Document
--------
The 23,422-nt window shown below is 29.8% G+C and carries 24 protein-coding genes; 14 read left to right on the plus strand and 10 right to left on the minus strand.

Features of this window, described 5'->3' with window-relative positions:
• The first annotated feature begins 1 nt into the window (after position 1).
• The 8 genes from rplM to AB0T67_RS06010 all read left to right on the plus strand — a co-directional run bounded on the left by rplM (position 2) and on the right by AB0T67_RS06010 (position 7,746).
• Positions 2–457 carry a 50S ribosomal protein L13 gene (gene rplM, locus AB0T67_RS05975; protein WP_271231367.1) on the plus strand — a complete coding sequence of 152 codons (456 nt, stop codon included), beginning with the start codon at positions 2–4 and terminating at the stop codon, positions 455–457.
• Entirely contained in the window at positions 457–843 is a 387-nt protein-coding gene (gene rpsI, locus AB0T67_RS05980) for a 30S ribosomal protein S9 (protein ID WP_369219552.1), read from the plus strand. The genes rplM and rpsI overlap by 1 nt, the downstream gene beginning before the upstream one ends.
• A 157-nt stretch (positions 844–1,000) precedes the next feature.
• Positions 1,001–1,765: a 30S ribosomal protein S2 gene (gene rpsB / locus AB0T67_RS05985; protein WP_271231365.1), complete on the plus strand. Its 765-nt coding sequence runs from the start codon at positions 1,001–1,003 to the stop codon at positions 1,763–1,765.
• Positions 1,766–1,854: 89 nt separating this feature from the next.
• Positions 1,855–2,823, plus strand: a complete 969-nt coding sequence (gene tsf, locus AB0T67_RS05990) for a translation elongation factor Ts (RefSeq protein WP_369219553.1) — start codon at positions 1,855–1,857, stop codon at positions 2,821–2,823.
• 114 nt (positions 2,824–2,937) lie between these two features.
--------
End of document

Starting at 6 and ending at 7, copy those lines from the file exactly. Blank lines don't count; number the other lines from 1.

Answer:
• Entirely contained in the window at positions 457–843 is a 387-nt protein-coding gene (gene rpsI, locus AB0T67_RS05980) for a 30S ribosomal protein S9 (protein ID WP_369219552.1), read from the plus strand. The genes rplM and rpsI overlap by 1 nt, the downstream gene beginning before the upstream one ends.
• A 157-nt stretch (positions 844–1,000) precedes the next feature.